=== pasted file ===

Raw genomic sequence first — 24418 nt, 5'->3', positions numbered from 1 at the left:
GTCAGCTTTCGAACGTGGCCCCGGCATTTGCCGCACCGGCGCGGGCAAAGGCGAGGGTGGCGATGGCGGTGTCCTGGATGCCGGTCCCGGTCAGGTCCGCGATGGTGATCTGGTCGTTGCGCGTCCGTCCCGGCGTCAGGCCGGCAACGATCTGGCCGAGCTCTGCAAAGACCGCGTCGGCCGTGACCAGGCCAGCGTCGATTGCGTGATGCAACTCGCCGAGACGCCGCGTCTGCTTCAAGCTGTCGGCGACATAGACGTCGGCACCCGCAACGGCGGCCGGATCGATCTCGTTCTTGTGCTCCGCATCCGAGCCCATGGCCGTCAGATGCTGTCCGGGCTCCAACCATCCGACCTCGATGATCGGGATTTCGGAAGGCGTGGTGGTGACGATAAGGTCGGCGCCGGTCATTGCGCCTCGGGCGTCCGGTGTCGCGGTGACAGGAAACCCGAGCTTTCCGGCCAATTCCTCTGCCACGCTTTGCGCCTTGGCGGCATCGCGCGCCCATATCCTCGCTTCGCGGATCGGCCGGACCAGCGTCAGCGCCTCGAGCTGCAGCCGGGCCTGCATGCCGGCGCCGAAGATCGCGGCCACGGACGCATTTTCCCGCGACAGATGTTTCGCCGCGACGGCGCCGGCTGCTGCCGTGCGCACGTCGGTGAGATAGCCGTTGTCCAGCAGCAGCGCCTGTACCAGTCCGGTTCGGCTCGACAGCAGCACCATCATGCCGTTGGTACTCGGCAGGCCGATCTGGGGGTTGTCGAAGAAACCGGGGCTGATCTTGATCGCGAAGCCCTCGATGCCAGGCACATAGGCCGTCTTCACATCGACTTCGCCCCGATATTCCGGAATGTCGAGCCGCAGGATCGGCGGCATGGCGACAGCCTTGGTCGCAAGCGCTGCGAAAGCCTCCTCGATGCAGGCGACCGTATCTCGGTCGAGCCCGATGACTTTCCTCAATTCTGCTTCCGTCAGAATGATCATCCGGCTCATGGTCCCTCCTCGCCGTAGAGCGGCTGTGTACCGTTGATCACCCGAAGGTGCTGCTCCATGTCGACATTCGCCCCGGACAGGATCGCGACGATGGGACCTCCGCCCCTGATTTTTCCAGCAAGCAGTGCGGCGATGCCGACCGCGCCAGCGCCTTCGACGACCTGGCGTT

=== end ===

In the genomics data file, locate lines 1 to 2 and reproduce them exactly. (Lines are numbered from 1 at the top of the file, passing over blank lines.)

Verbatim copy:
Raw genomic sequence first — 24418 nt, 5'->3', positions numbered from 1 at the left:
GTCAGCTTTCGAACGTGGCCCCGGCATTTGCCGCACCGGCGCGGGCAAAGGCGAGGGTGGCGATGGCGGTGTCCTGGATGCCGGTCCCGGTCAGGTCCGCGATGGTGATCTGGTCGTTGCGCGTCCGTCCCGGCGTCAGGCCGGCAACGATCTGGCCGAGCTCTGCAAAGACCGCGTCGGCCGTGACCAGGCCAGCGTCGATTGCGTGATGCAACTCGCCGAGACGCCGCGTCTGCTTCAAGCTGTCGGCGACATAGACGTCGGCACCCGCAACGGCGGCCGGATCGATCTCGTTCTTGTGCTCCGCATCCGAGCCCATGGCCGTCAGATGCTGTCCGGGCTCCAACCATCCGACCTCGATGATCGGGATTTCGGAAGGCGTGGTGGTGACGATAAGGTCGGCGCCGGTCATTGCGCCTCGGGCGTCCGGTGTCGCGGTGACAGGAAACCCGAGCTTTCCGGCCAATTCCTCTGCCACGCTTTGCGCCTTGGCGGCATCGCGCGCCCATATCCTCGCTTCGCGGATCGGCCGGACCAGCGTCAGCGCCTCGAGCTGCAGCCGGGCCTGCATGCCGGCGCCGAAGATCGCGGCCACGGACGCATTTTCCCGCGACAGATGTTTCGCCGCGACGGCGCCGGCTGCTGCCGTGCGCACGTCGGTGAGATAGCCGTTGTCCAGCAGCAGCGCCTGTACCAGTCCGGTTCGGCTCGACAGCAGCACCATCATGCCGTTGGTACTCGGCAGGCCGATCTGGGGGTTGTCGAAGAAACCGGGGCTGATCTTGATCGCGAAGCCCTCGATGCCAGGCACATAGGCCGTCTTCACATCGACTTCGCCCCGATATTCCGGAATGTCGAGCCGCAGGATCGGCGGCATGGCGACAGCCTTGGTCGCAAGCGCTGCGAAAGCCTCCTCGATGCAGGCGACCGTATCTCGGTCGAGCCCGATGACTTTCCTCAATTCTGCTTCCGTCAGAATGATCATCCGGCTCATGGTCCCTCCTCGCCGTAGAGCGGCTGTGTACCGTTGATCACCCGAAGGTGCTGCTCCATGTCGACATTCGCCCCGGACAGGATCGCGACGATGGGACCTCCGCCCCTGATTTTTCCAGCAAGCAGTGCGGCGATGCCGACCGCGCCAGCGCCTTCGACGACCTGGCGTT